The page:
On Bombing Hospitals

Stefan Tarnowski

In the summer of 2019, I took part in an investigation by the Syrian Archive into attacks on medical facilities in Syria, described by the Lancet in 2017 as ‘the most dangerous place on earth for healthcare providers’. The Syrian Archive verified 410 incidents of hospital bombings, and identified with confidence the perpetrators of 252 attacks. Ninety per cent of those were acts of aerial bombardment by Assad’s forces and their allies, in particular the Russian air force. Systematically targeting hospitals was one of their most ruthless tactics, a means to depopulate opposition areas.

There’s no starker asymmetry of power than the aerial bombardment of civilian areas by state and imperial air forces. The Syrian Archive decided that the most effective route to a prosecution would be through an investigation into hospital bombings. (The Yemeni Archive, a companion project, documented 133 attacks on hospitals and medical facilities in Yemen between 2014 and 2019, 72 of them carried out by the Saudi-led coalition, armed and assisted by the US and UK.) Hospitals and medical personnel are ‘protected objects’ under international law. Since Syria was also the most dangerous place in the world for journalists – first because the state had banned and expelled foreign correspondents from the country; second because journalists had been kidnapped and executed by militant groups – the investigation relied heavily on footage produced, at considerable risk, by media activists and first responders.

For investigators, this was considered an opportunity as much as a constraint. User-generated content – such as videos shot on smartphones and uploaded on YouTube – could become a new form of evidence to hold states to account under international law, a step-change similar to the pioneering use of state documents as evidence at Nuremberg. Investigators hoped that this new kind of evidence – produced by ordinary citizens using cheap and accessible tech – would democratise international criminal law: ‘More video can result in more justice,’ as one lawyer argued.

There were political, technical and legal hurdles facing the investigation. The way to an international criminal tribunal at The Hague can be blocked by veto at the Security Council, in Syria’s case by Russia and China. But there are workarounds, such as prosecution in a third country with universal jurisdiction legislation. Two Assad regime officials who had defected to Germany were put on trial in Koblenz and found guilty of torture.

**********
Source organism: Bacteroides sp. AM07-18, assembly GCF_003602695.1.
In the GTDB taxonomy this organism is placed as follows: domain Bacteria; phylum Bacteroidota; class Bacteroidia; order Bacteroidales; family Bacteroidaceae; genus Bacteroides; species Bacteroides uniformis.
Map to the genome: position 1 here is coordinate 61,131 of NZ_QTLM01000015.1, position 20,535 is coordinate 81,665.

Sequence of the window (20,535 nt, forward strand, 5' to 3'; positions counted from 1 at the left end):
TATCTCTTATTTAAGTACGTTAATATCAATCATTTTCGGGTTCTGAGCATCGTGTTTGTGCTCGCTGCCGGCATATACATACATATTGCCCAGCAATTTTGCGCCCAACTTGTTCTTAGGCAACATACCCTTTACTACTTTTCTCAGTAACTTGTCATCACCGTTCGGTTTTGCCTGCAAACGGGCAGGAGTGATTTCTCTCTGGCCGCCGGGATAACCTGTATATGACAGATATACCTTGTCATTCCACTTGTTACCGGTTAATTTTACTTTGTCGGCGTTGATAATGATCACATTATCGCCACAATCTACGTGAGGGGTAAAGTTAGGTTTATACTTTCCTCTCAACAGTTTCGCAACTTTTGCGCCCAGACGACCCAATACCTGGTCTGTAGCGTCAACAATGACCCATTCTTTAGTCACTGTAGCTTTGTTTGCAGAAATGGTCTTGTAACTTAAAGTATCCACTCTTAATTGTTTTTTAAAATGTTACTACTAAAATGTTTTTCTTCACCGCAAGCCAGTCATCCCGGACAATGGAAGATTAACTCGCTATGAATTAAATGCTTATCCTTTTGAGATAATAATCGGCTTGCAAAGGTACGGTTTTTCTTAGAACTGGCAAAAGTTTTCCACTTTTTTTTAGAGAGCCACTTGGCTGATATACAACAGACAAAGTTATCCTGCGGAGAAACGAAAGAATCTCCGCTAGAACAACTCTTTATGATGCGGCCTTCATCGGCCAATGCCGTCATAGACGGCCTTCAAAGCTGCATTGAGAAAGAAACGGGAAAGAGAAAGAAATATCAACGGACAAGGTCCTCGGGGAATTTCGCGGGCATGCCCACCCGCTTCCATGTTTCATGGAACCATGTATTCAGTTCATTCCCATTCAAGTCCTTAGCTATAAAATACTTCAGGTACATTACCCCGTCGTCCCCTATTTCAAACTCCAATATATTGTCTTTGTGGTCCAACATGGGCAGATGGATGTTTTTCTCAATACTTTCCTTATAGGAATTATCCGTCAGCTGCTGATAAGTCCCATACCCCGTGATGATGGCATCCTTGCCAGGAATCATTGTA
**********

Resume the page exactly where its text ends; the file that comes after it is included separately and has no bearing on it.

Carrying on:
Doubts concerning the reliability of user-generated content on social media made it seem unfit for admission to court as evidence, if it was even still available: following the Bataclan and Christchurch attacks, Western governments had put pressure on social media platforms to remove content that might radicalise viewers. But activists and investigators worked to restore the data and verify it. Investigators at the Syrian Archive liaised with platforms to recover deleted footage. First responders in opposition-held areas under bombardment were kitted out with GoPro cameras that automatically stamped footage with metadata to determine its location, date and time. And, thanks to the work of other organisations such as the UN International, Impartial and Independent Mechanism in Geneva, data is archived in ways that preserve a chain of custody.

Even when it was possible to prove not only that an attack took place but who the likely perpetrator was, in cases of aerial bombardment it was almost impossible to prove mens rea – that the act was intentional. If a case were ever to go to trial, the defence could always argue that the missile had hit the hospital by mistake, collateral damage in an attack on a nearby building that housed a militia and was therefore a legitimate target. The onus would then be on prosecutors to prove beyond reasonable doubt that every surrounding building didn’t house a legitimate military target: a close to impossible task.

What’s more, a medical facility is only a protected object under international law if it doesn’t house fighters or store weapons. The defence could always argue that the hospital concealed a military facility – a claim which Russian spokesmen would invariably fall back on in response to condemnation from the media or at the UN.